Review: I Want My Mommy (Atari 2600)

In this review, we experience the nightmare world of Teddy as we play the survival game I Want My Mommy. We give this Atari 2600 game a whirl.

This game was released in 1983.

The game bears some resemblance to the game Donkey Kong, but you can’t jump in this game. Instead, you have to activate the little lines (supposedly some sort of stardust teleporters) to make it up to the next level. You have to avoid the monsters on the way up to survive.

One weird quirk is the fact tat you have to activate every single “teleporter” before you can get to the very top. Not sure why.

There are two levels: The first level is, I guess, the easy level. It’s possible to avoid monsters by climbing to the top of the line while the monster harmlessly passes by underneath. Your goal is to reach the apple with the black worm at the top. The second level is more difficult as you cannot just sit at the top of the line and wait for the monster to pass through because the monsters on this level can reach you no matter how high you go. The goal is to reach the weird object at the top (supposedly a teddy bear). If you reach the bear, you win the game.

You have three lives to work with and if you die on the first level, you start over. If you die on the second level, you must start back over on the first level. A rather frustrating element to this game if you ask me.

One little bonus you can get is the little square that floats throughout the level from time to time. If you manage to collect it (the game is a bit buggy on whether or not you touched this), then you obtain temporary invulnerability. This is especially helpful on the second level because the monsters have a tendency to box you into a corner part way up.

Supposedly, this game is meant for children to play. This really puts this game into some sort of perspective because I thought the difficulty – particularly the second level, was not actually well suited for children.

One serious criticism of this game I have is the fact that the game is way too short. Two levels means it’s possible to complete the game in an hour or less. Because of this, this game has very limited content. To make matters worse, I’m not sure how much replay value this game has because about 20 minutes of play for me was more than enough.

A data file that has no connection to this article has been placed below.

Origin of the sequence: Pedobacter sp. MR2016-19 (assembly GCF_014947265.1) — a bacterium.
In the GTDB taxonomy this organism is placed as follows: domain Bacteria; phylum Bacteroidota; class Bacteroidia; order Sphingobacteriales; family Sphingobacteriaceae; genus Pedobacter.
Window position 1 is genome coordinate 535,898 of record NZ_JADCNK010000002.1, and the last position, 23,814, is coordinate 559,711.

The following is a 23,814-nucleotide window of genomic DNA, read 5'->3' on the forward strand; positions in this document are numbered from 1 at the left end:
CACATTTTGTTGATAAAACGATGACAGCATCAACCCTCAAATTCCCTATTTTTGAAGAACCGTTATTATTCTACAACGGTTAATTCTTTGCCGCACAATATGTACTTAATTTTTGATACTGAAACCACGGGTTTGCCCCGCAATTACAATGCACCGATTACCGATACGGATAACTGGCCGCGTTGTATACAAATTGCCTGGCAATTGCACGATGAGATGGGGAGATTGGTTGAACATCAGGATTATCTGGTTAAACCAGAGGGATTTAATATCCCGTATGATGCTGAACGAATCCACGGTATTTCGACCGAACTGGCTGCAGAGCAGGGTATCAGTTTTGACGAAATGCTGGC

The graphics were rather average for the era. They weren’t terrible, but they weren’t anything to jump up and down about. Unfortunately, because of the limited content, the graphics suffer a bit because there was so little to see in the first place. As a result, this doesn’t quite make the grade.

The audio was half decent though. The pitch changes in the walking on each level was not bad and the sound effects of climbing the lines worked quite well. The music at the beginning was decent, but you had to sit through the whole jingle before you could even play. This did hurt the game quality a little.

Overall, this game seriously suffers from being way too short. Two levels is just not enough for a game. The harder level makes me wonder just how well suited this game is for young children. As a result of how short this game is, everything suffered including the replay value and graphics. While the graphics themselves were average, the shortness impacted the scoring I’m giving this game. The only real bright spot may have been the audio. The walking sounds having a pitch difference based on the level worked quite well and the sound effects while climbing the lines was pretty well done. The music was OK, but the game forced you to sit through the whole thing before you could even begin. After about 15 minutes of play, this game becomes easily forgettable.


Furthest point in game: Beat the game at 5890

General gameplay: 12/25
Replay value: 4/10
Graphics: 4/10
Audio: 2/5

Overall rating: 44%

Drew Wilson on Twitter: @icecube85 and Google+.

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